Fair enough. I think you have been around long enough to know I am just saying what I know and think. But this is what I do generally. I give my thoughts, and time always tells. My batting average is pretty darn good, though certainly not perfect. That is all I got.

  5. Pat Neomi says:

    @bmaz- Thanks for the thoughts! It definitely seems prudent to keep in mind that prosecutors are moving forward quickly with everything Cohen related (suggesting candor), whereas with other lines of inquiry there is the diligence one would expect from the longer game you reference. Thankfully I have been blissfully unaware of the broader media’s frothing today, though :)

    (Side note- long time listener, first time caller. As such, couldn’t figure out how to put this reply under the bmaz comment to which it was a reply. Not sure if that requires further login etc. Anyway, SUPER appreciate the depth and breadth of writing here, both in proper posts and commentary).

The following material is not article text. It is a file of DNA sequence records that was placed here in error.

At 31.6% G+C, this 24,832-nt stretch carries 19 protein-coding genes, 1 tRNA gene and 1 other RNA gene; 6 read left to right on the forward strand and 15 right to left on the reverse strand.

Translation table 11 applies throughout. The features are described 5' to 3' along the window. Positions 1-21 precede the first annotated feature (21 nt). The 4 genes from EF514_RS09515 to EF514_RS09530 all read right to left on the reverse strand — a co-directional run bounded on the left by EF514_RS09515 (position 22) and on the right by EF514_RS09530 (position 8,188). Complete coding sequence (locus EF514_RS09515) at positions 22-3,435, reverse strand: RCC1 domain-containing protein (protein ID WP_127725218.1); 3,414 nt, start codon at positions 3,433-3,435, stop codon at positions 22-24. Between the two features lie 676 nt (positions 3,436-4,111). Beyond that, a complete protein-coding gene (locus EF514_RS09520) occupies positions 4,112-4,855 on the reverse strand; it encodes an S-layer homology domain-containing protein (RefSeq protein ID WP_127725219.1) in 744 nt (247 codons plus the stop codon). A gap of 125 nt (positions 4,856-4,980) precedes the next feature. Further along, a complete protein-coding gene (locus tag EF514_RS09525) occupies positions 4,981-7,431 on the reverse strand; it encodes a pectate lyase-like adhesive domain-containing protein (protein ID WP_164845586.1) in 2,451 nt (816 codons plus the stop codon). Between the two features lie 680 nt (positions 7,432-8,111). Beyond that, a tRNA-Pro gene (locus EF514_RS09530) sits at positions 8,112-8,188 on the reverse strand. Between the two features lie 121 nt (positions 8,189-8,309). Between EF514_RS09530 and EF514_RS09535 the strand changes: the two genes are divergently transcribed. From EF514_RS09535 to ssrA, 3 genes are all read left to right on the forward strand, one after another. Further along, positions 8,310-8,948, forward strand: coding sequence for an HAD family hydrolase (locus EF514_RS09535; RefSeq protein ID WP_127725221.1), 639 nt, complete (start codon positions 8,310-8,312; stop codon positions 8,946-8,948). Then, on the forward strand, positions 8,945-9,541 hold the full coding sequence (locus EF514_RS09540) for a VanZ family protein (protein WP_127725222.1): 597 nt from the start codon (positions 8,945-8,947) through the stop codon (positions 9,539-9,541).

• bmaz says:

      Thanks, but don’t get me wrong. It is really hard to tell from these memos and what we know otherwise. It easily could be what people leap to claim it is, or maybe not. I can see a different scenario. I have no idea which picture is correct, but that means squat. My only point is that it may not be what you see. And, in time, you and I will both see (I hope).

    • BobCon says:

      There’s been no sign of it in anything revealed so far.
      That doesn’t definitively rule it out — there is a whole lot we don’t know yet, and Mueller won’t reveal anything until he needs to. But it’s not a bad idea to set it aside, or think it was wrong in significant ways. Maybe Cohen called in to a conference call? Maybe it’s a reference to a meeting elsewhere? Maybe it was an invitation that was later dropped? Or maybe it just never happened.

    • bmaz says: